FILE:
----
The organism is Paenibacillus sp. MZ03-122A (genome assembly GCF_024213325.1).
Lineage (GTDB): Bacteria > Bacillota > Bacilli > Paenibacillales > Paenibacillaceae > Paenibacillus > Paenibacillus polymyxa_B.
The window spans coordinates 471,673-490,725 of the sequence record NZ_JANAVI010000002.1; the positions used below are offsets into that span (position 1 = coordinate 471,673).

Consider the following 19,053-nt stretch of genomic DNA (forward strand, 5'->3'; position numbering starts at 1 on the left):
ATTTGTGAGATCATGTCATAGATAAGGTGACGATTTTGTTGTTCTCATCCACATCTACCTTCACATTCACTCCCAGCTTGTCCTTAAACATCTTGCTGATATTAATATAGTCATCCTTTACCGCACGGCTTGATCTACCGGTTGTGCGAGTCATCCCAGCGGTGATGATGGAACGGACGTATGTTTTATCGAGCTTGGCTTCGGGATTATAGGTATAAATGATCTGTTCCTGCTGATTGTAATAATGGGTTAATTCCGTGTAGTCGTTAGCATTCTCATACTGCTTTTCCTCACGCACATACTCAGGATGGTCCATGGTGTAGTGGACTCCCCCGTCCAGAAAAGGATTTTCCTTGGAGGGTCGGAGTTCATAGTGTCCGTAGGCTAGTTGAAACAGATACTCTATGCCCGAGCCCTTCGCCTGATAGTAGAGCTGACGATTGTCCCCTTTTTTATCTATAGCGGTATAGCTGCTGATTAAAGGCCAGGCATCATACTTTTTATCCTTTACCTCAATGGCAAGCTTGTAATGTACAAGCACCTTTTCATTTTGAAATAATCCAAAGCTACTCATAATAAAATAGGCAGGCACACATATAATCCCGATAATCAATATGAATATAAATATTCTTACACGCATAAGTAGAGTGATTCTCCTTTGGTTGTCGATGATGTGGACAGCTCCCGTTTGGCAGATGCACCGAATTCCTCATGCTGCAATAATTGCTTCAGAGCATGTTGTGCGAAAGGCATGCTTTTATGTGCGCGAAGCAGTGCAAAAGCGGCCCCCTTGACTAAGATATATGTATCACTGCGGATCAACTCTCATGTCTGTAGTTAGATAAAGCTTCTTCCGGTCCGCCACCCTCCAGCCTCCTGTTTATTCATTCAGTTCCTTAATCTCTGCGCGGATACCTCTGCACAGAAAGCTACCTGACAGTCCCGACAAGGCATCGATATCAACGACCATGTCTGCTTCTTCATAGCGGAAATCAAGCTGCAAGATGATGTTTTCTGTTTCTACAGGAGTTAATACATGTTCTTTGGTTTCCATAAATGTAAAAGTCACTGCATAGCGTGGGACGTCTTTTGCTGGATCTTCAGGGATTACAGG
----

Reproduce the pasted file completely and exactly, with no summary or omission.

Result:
The organism is Paenibacillus sp. MZ03-122A (genome assembly GCF_024213325.1).
Lineage (GTDB): Bacteria > Bacillota > Bacilli > Paenibacillales > Paenibacillaceae > Paenibacillus > Paenibacillus polymyxa_B.
The window spans coordinates 471,673-490,725 of the sequence record NZ_JANAVI010000002.1; the positions used below are offsets into that span (position 1 = coordinate 471,673).

Consider the following 19,053-nt stretch of genomic DNA (forward strand, 5'->3'; position numbering starts at 1 on the left):
ATTTGTGAGATCATGTCATAGATAAGGTGACGATTTTGTTGTTCTCATCCACATCTACCTTCACATTCACTCCCAGCTTGTCCTTAAACATCTTGCTGATATTAATATAGTCATCCTTTACCGCACGGCTTGATCTACCGGTTGTGCGAGTCATCCCAGCGGTGATGATGGAACGGACGTATGTTTTATCGAGCTTGGCTTCGGGATTATAGGTATAAATGATCTGTTCCTGCTGATTGTAATAATGGGTTAATTCCGTGTAGTCGTTAGCATTCTCATACTGCTTTTCCTCACGCACATACTCAGGATGGTCCATGGTGTAGTGGACTCCCCCGTCCAGAAAAGGATTTTCCTTGGAGGGTCGGAGTTCATAGTGTCCGTAGGCTAGTTGAAACAGATACTCTATGCCCGAGCCCTTCGCCTGATAGTAGAGCTGACGATTGTCCCCTTTTTTATCTATAGCGGTATAGCTGCTGATTAAAGGCCAGGCATCATACTTTTTATCCTTTACCTCAATGGCAAGCTTGTAATGTACAAGCACCTTTTCATTTTGAAATAATCCAAAGCTACTCATAATAAAATAGGCAGGCACACATATAATCCCGATAATCAATATGAATATAAATATTCTTACACGCATAAGTAGAGTGATTCTCCTTTGGTTGTCGATGATGTGGACAGCTCCCGTTTGGCAGATGCACCGAATTCCTCATGCTGCAATAATTGCTTCAGAGCATGTTGTGCGAAAGGCATGCTTTTATGTGCGCGAAGCAGTGCAAAAGCGGCCCCCTTGACTAAGATATATGTATCACTGCGGATCAACTCTCATGTCTGTAGTTAGATAAAGCTTCTTCCGGTCCGCCACCCTCCAGCCTCCTGTTTATTCATTCAGTTCCTTAATCTCTGCGCGGATACCTCTGCACAGAAAGCTACCTGACAGTCCCGACAAGGCATCGATATCAACGACCATGTCTGCTTCTTCATAGCGGAAATCAAGCTGCAAGATGATGTTTTCTGTTTCTACAGGAGTTAATACATGTTCTTTGGTTTCCATAAATGTAAAAGTCACTGCATAGCGTGGGACGTCTTTTGCTGGATCTTCAGGGATTACAGG